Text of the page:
Alberta-Rose says that what became a project focused on sustaining storytelling traditions, for her, began with a simple invitation.
“I was approached by Dr. Andrew Miller and Dr. Kathleen O’Reilly, to go and be a part of an Elders meeting. And, you know, how could I not spend my Saturdays with a bunch of Elders. So I did…and I thought it would be fun to go listen in and hear their stories. And so I did. And then just one thing led to another and then we were creating a children’s story.
Dr. Kathleen O’Reilly, a professor at First Nations University of Canada, says that the book had a long trajectory inspired by an earlier project led by Dr. Andrew Miller, which led to a published compilation of Elder stories. Based on these stories, Elders, Knowledge Keepers and community members from Touchwood Hills Tribal Agency asked that they create educational materials, and in particular, a children’s book.
O’Reilly, who teaches in FNU’s education program, is quick to point out that the book is certainly a testament to community and collaboration rather than a solo endeavour.
“It’s a cast of 1000s, who created this. First and foremost, it came from Elders and the community of Touchwood Agency Tribal Council.”
The book is a fictionalised account of berry picking, an activity that appeared often in the community discussions with O’Reilly and her collaborators. The text is in three languages: Cree, Saulteaux, and English, a reflection of the languages spoken in the area the book is representing. All the proceeds from the book are being allocated to Touchwood Agency Tribal Council—which includes Day Star, George Gordon, Kawacatoose, and Muskowekwan First Nations—and their collective education fund.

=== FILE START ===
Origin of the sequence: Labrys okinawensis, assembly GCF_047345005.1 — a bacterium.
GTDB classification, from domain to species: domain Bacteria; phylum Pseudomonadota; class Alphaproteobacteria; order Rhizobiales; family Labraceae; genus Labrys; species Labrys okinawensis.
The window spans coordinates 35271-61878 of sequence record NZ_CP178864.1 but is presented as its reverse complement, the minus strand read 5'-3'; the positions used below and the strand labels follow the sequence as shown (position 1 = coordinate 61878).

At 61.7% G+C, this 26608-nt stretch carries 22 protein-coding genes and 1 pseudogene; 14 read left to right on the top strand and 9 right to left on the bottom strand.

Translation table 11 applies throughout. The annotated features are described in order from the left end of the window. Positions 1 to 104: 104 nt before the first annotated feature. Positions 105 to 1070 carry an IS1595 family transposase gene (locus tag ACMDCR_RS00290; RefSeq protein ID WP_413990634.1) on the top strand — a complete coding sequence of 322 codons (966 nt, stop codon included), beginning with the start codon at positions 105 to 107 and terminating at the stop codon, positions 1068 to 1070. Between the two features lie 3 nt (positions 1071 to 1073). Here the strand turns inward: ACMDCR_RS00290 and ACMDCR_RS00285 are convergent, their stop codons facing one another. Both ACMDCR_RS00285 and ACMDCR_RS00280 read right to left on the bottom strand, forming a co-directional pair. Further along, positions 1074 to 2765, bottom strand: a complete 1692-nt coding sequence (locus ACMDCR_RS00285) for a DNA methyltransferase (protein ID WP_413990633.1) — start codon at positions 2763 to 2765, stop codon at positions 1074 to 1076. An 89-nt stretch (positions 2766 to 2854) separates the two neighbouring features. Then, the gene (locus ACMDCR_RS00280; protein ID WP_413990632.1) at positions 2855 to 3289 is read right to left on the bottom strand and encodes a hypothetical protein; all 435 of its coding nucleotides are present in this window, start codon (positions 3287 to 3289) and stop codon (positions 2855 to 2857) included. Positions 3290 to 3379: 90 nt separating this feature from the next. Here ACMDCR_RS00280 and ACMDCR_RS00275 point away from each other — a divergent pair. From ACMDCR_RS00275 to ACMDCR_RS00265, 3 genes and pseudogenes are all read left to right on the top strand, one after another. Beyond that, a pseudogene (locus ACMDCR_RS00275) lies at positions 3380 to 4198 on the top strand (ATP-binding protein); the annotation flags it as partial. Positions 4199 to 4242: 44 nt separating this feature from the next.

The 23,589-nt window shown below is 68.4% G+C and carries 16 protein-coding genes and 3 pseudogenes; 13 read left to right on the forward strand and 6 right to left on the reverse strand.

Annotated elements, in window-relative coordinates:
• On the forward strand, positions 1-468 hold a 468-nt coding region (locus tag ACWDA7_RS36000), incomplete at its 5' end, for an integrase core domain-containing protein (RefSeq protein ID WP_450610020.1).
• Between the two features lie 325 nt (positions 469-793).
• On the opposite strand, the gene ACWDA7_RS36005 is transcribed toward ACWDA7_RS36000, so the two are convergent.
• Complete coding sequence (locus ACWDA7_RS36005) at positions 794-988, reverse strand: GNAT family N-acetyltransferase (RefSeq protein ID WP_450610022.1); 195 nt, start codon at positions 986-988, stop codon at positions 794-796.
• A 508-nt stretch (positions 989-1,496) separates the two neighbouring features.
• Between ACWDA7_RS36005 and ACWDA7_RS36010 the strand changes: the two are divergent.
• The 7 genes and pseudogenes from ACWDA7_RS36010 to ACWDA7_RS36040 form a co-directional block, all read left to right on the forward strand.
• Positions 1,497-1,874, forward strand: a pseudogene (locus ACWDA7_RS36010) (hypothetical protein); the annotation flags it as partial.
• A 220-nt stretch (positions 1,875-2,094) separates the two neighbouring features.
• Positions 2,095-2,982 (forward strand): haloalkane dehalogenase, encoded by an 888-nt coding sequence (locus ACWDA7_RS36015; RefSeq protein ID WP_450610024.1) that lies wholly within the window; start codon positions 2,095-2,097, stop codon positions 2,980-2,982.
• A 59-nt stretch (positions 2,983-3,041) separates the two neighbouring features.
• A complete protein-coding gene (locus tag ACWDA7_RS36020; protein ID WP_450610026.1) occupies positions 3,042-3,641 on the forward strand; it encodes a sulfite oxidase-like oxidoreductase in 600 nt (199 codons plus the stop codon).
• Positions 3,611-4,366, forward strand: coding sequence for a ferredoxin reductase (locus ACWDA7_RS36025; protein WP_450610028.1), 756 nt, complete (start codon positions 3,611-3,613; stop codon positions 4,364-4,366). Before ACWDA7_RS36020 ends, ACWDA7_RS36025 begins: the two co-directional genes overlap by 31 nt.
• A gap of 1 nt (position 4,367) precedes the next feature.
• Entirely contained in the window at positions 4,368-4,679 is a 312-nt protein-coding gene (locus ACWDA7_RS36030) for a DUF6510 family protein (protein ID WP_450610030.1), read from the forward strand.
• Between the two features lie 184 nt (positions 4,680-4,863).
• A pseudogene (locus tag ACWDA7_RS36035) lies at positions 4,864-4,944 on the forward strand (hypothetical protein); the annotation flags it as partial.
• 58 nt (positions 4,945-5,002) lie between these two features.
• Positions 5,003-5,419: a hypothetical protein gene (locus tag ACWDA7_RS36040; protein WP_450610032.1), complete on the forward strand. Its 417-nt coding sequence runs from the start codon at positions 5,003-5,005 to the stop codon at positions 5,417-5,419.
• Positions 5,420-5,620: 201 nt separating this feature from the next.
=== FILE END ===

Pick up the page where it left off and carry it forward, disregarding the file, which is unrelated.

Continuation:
The book went through many drafts, with translators from the community to ensure its accuracy. O’Reilly says that it was this commitment to the knowledge held by Elders that played a big part in making the project successful.
“I remember, the first couple of times, they said, well add more about the respect aspect… So then we went back to the drawing board, and then we brought it back. So it was very much done in conjunction with them. It was a cooperative effort with a capital C.”
Bear, a teacher, who calls Creative Saskatchewan “a godsend,” says it’s important for people to realize that projects like this are vital in maintaining storytelling traditions and ensuring that not just the languages–both spoken and written–survive, but that so do the stories themselves in a form that young kids can find easier to digest.
“The storytelling that the Elders were doing originally would not pique the interest of the kids as much as they would with a children’s book. There’s pictures, there’s animation, but for an Elder to sit down in front of the classroom or anything, [the students] kind of get lost…I think what the elders are wanting is just kind of having that. Getting back to that root, you know, getting back to that, being able to tell stories.”
The team behind Grandfather’s Reminder are all hopeful that the model they’ve used—partnering with a publisher, Elders, and a community organization or council—can help other Indigenous communities follow their lead.